Proposed East African Federation in the 1960s

In the early 1960s, around the time Kenya, Tanganyika, Uganda and Zanzibar were gaining independence from the United Kingdom, the political leaders of the four nations had become interested in forming a federation. Julius Nyerere, even offered in 1960 to delay the imminent independence of Tanganyika (due in 1961) in order for all of the East African territories to achieve independence together as a federation.

In June 1963, Kenyatta met with the Tanganyikan President Julius Nyerere and Ugandan President Milton Obote in Nairobi. The trio discussed the possibility of merging their three nations (plus Zanzibar) into a single East African Federation, declaring that this would be accomplished by the end of the year.[15] and subsequently discussions on the planning for such a union were initiated.

Privately, Kenyatta was more reluctant regarding the arrangement and as 1964 came around the federation had not come to pass.[16] In May 1964, Kenyatta rejected a back-benchers resolution calling for speedier federation.[16] He publicly stated that talk of a federation had always been a ruse to hasten the pace of Kenyan independence from Britain, but Nyerere denied that this was true.[16] Around the same time Obote came out against an East African federation in favour of pan-African unity, partly because of domestic political pressures with the ceremonial kingdom of Buganda being opposed to being in an East African federation as part of Uganda but rather as a unit in its own right.

By late 1964 the prospects for a wider East African federation had died, although Tanganyika and Zanzibar did form a union in April 1964 (the United Republic of Tanganyika and Zanzibar, later renamed as the United Republic of Tanzania in October 1964).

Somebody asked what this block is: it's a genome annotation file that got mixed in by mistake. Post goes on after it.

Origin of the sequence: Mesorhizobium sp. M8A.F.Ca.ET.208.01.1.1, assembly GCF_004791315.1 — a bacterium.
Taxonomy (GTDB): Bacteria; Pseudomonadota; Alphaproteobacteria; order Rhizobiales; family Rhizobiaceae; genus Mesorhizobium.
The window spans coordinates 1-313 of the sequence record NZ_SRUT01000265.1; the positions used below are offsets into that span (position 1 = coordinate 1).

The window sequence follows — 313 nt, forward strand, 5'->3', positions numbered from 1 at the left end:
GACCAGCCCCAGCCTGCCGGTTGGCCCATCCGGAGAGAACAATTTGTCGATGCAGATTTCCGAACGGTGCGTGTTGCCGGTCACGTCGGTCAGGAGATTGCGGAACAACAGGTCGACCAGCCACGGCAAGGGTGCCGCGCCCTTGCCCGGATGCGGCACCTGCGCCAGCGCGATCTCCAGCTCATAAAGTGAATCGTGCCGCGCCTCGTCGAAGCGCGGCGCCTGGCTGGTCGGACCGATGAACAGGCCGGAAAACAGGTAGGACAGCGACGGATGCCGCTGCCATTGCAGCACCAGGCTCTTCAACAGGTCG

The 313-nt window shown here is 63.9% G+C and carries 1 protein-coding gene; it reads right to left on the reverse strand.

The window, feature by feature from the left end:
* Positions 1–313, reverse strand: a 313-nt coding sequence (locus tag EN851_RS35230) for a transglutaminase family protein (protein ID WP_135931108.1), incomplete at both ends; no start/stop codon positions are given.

See also[edit]


  1. ^ a b c "The World Factbook". cia.gov. Retrieved 24 July 2016. 
  2. ^ a b "Report for Selected Countries and Subjects". imf.org. Retrieved 24 July 2016. 
  3. ^ a b "Uganda Sunday Vision (2004-11-28): One president for EA by 2010". Sundayvision.co.ug. 28 November 2004. Archived from the original on 31 October 2012. Retrieved 15 July 2012. 
  4. ^ CHRISTABEL LIGAMI (3 May 2014). "Sharp differences emerge over structure, timing of EAC political federation". The East African. Retrieved 3 Apr 2015. 
  5. ^ "East African trade bloc approves monetary union deal". 30 November 2013. Retrieved 19 January 2018 – via Reuters. 
  6. ^ The African Executive. "James Shikwati (2006-06-14) The Benefits of the East Africa Federation to the Youth. The African Executive". Africanexecutive.com. Archived from the original on 15 May 2012. Retrieved 15 July 2012. 
  7. ^ https://af.reuters.com/article/kenyaNews/idAFLDE65T2AJ201007001?sp=true. Retrieved 7 July 2010.  Missing or empty |title= (help)[dead link]
  8. ^ "South Sudan admitted into EAC", Daily Nation, 2 March 2016, reprinted at nation.co.ke, accessed 4 March 2016
  9. ^ "South Sudan Oil Transit to Resume, Lamu Project will continue". GroundReport. 2012-03-16. Retrieved 2012-07-15. 
  10. ^ "EAC prepares to admit South Sudan". theeastafrican.co.ke. Retrieved 24 July 2016. 
  11. ^ Sudan Tribune. "ST (2013-10-15) Uganda hosts meeting of experts to fast-track political federation of East Africa". SudanTribune.com. Retrieved 2013-10-20. 
  12. ^ "East Africa: Further Delays for the EAC Political Federation". December 20, 2014. Retrieved May 4, 2015. 
  13. ^ "Ahead of election, Museveni says he wants to build East African superstate #UgandaDecides". Newsweek. Retrieved 2016-10-22. 
  14. ^ Ubwani, Zephania (2016-11-30). "East Africa: Finally, East African Nations Agree to Disagree On Federation". The Citizen (Dar es Salaam). Retrieved 2017-08-24. 
  15. ^ Arnold 1974, p. 173; Assensoh 1998, p. 55; Kyle 1997, p. 58.
  16. ^ a b c Arnold 1974, p. 174.


  • Arnold, Guy (1974). Kenyatta and the Politics of Kenya. London: Dent. ISBN 0-460-07878-X. 
  • Assensoh, A. B. (1998). African Political Leadership: Jomo Kenyatta, Kwame Nkrumah, and Julius K. Nyerere. Malabar, Florida: Krieger Publishing Company. ISBN 9780894649110. 
  • Kyle, Keith (1997). "The Politics of the Independence of Kenya". Contemporary British History. 11 (4): 42–65. doi:10.1080/13619469708581458.